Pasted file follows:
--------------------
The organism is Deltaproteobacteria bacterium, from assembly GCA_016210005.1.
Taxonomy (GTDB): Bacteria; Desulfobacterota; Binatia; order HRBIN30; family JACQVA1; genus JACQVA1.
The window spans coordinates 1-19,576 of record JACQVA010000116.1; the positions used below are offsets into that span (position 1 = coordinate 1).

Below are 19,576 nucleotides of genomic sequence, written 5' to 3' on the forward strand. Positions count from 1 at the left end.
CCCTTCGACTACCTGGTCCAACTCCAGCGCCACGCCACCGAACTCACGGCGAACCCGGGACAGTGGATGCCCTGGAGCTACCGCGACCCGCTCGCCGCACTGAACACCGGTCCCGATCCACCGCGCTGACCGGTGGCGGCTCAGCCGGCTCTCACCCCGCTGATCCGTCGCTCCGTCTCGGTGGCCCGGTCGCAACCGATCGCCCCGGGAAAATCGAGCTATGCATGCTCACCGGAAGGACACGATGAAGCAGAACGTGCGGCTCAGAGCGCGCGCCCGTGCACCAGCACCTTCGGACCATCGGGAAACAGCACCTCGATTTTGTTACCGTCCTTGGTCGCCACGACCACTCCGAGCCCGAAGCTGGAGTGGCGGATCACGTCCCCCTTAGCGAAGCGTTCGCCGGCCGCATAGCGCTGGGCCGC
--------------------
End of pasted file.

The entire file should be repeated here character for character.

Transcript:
The organism is Deltaproteobacteria bacterium, from assembly GCA_016210005.1.
Taxonomy (GTDB): Bacteria; Desulfobacterota; Binatia; order HRBIN30; family JACQVA1; genus JACQVA1.
The window spans coordinates 1-19,576 of record JACQVA010000116.1; the positions used below are offsets into that span (position 1 = coordinate 1).

Below are 19,576 nucleotides of genomic sequence, written 5' to 3' on the forward strand. Positions count from 1 at the left end.
CCCTTCGACTACCTGGTCCAACTCCAGCGCCACGCCACCGAACTCACGGCGAACCCGGGACAGTGGATGCCCTGGAGCTACCGCGACCCGCTCGCCGCACTGAACACCGGTCCCGATCCACCGCGCTGACCGGTGGCGGCTCAGCCGGCTCTCACCCCGCTGATCCGTCGCTCCGTCTCGGTGGCCCGGTCGCAACCGATCGCCCCGGGAAAATCGAGCTATGCATGCTCACCGGAAGGACACGATGAAGCAGAACGTGCGGCTCAGAGCGCGCGCCCGTGCACCAGCACCTTCGGACCATCGGGAAACAGCACCTCGATTTTGTTACCGTCCTTGGTCGCCACGACCACTCCGAGCCCGAAGCTGGAGTGGCGGATCACGTCCCCCTTAGCGAAGCGTTCGCCGGCCGCATAGCGCTGGGCCGC